In 1926, Woodson proposed a national “Negro History Week,” which was intended to showcase everything students learned about Black history throughout the school year.
By the time of Woodson’s death in 1950, Negro History Week had become a central part of African American life and substantial progress had been made in bringing more Americans to appreciate the celebration. At mid–century, mayors of cities nationwide issued proclamations noting Negro History Week. The Black Awakening of the 1960s dramatically expanded the consciousness of African Americans about the importance of black history, and the Civil Rights movement focused Americans of all colors on the subject of the contributions of African Americans to our history and culture.
The celebration was expanded to a month in 1976, the nation’s bicentennial. President Gerald R. Ford urged Americans to “seize the opportunity to honor the too-often neglected accomplishments of black Americans in every area of endeavor throughout our history.” That year, fifty years after the first celebration, the association held the first African American History Month. By this time, the entire nation had come to recognize the importance of Black history in the drama of the American story. Since then each American president has issued African American History Month proclamations.
But why is February designated as the month to commemorate African American history?
February is the birth month of two figures who loom large in the Black past: U.S. President Abraham Lincoln (born February 12), who issued the Emancipation Proclamation, and African American abolitionist, author, and orator Frederick Douglass (born February 14). Since the deaths of Lincoln and Douglass (in 1865 and 1895, respectively), the Black community had celebrated their contributions to African American liberation and civil rights on their birthdays.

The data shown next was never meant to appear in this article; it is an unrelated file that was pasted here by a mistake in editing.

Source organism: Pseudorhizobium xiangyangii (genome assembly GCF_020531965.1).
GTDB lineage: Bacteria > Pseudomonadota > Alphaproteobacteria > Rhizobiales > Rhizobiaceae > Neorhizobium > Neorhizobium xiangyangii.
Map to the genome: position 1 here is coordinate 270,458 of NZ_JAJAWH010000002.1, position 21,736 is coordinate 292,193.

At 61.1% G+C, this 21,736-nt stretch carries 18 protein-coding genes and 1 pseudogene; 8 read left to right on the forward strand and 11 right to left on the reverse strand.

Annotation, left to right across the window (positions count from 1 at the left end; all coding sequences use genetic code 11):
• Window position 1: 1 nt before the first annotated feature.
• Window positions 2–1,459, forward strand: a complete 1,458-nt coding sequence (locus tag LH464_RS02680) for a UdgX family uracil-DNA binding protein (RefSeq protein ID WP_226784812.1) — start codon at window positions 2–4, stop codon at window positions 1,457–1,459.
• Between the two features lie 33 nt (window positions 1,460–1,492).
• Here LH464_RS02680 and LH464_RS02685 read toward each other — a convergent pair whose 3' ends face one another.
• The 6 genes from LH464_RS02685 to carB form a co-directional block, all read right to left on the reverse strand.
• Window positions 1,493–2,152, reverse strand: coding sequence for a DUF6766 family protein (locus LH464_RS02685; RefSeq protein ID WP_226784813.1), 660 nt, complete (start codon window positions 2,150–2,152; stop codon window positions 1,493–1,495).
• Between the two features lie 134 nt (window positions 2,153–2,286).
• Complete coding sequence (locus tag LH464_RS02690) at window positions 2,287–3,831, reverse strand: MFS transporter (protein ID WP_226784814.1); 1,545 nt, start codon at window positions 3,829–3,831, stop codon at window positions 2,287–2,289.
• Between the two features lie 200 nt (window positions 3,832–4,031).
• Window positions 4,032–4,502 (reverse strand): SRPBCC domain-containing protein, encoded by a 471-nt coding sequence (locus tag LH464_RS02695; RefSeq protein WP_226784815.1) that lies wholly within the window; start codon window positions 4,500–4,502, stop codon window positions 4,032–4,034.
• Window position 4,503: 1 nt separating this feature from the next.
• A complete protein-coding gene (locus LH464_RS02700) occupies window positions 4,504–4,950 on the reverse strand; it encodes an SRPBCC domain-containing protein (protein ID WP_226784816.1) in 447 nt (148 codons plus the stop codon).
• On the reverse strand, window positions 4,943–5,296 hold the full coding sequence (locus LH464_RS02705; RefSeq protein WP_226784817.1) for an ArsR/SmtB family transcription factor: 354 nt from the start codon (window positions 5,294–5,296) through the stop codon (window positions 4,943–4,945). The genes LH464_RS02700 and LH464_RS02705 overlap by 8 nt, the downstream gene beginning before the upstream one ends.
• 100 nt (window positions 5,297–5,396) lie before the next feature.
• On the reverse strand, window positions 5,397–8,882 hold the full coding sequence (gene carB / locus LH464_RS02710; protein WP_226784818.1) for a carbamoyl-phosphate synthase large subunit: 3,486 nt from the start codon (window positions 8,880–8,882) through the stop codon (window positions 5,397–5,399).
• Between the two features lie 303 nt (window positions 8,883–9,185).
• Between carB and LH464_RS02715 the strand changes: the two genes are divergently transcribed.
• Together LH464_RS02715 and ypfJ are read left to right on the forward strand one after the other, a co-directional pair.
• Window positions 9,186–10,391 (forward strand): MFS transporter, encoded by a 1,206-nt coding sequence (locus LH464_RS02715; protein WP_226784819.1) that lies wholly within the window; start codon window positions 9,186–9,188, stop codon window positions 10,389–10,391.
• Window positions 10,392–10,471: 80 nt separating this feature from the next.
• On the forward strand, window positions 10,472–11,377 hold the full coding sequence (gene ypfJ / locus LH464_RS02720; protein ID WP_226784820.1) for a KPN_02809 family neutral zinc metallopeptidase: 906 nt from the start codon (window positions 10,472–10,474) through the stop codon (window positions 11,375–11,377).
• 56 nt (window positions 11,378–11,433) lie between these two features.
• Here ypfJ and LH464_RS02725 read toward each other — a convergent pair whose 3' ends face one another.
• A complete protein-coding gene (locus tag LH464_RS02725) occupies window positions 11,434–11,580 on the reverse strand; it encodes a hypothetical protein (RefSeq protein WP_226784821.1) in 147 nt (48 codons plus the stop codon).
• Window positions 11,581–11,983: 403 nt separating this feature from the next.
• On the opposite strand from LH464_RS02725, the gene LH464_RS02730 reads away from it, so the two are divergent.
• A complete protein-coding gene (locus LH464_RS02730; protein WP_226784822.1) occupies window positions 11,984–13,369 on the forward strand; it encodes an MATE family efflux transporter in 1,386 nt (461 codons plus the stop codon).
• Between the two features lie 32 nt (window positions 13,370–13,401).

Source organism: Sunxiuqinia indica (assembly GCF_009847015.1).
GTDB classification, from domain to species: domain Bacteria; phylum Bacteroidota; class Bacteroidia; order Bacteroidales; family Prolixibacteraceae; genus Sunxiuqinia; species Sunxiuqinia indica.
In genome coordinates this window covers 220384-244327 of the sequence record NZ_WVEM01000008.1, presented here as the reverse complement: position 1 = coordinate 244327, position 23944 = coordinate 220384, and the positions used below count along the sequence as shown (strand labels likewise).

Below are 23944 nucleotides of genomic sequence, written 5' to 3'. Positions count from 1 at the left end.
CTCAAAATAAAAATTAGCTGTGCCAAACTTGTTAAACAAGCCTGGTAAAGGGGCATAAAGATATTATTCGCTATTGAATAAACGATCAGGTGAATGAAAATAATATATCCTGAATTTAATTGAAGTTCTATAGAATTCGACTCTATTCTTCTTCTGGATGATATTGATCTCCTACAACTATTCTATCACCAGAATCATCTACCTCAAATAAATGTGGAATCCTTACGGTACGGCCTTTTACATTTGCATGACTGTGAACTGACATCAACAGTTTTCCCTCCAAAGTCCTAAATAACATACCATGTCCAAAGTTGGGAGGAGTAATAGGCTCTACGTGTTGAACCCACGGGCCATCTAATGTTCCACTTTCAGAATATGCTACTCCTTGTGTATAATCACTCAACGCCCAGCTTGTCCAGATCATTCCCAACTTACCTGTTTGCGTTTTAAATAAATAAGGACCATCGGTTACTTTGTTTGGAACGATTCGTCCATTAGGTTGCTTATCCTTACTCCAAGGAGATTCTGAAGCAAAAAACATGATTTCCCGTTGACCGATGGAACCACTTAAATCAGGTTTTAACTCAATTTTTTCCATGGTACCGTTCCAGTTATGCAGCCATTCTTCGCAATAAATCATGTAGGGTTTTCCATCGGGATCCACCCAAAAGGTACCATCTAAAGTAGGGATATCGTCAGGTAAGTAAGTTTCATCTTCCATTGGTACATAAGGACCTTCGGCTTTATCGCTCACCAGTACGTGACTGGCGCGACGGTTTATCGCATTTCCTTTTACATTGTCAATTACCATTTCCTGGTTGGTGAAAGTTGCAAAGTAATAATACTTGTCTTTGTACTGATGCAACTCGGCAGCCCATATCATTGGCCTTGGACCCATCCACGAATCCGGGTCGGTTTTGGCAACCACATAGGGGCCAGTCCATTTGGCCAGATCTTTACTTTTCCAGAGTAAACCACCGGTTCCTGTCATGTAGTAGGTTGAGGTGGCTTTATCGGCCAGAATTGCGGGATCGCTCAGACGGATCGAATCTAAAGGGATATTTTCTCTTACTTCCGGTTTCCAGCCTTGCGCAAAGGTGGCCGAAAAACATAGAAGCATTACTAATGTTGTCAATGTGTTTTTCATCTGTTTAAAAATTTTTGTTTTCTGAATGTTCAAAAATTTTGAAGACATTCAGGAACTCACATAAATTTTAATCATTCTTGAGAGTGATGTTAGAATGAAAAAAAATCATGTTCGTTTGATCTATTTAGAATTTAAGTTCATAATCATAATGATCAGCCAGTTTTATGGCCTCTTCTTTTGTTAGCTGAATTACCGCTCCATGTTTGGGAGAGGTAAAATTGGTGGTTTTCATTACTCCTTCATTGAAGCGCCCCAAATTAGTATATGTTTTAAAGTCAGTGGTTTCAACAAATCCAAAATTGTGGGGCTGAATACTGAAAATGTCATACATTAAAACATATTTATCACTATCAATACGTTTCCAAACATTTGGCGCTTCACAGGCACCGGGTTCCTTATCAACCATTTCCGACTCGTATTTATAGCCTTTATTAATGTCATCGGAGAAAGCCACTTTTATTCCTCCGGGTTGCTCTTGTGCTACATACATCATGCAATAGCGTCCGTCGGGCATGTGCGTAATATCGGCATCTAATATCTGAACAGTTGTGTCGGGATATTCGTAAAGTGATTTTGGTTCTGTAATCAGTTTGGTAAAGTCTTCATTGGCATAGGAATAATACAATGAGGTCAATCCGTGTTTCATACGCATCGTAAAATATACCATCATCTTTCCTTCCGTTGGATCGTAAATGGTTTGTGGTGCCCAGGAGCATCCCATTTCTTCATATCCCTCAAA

Notable African American Heroes
George Washington Carver was born enslaved and went on to become one of the most prominent scientists and inventors of his time, as well as a teacher at the Tuskegee Institute. Carver devised over 100 products using one major crop — the peanut. He experimented with the legumes to make lotions, flour, soups, dyes, plastics, and gasoline—though not peanut butter! Find out more about George Carver.
Shirley Anita St. Hill Chisholm was the first African American woman in Congress (1968) and the first woman and African American to seek the nomination for president of the United States from one of the two major political parties (1972).
Discrimination followed Chisholm’s quest for the 1972 Democratic Party presidential nomination. She was blocked from participating in televised primary debates, and after taking legal action, was permitted to make just one speech. Still, students, women, and minorities followed the “Chisholm Trail.” She entered 12 primaries and garnered 152 of the delegates’ votes (10% of the total)—despite an under-financed campaign and contentiousness from the predominantly male Congressional Black Caucus. Chisholm retired from Congress in 1983. Find out more about Shirley Chisholm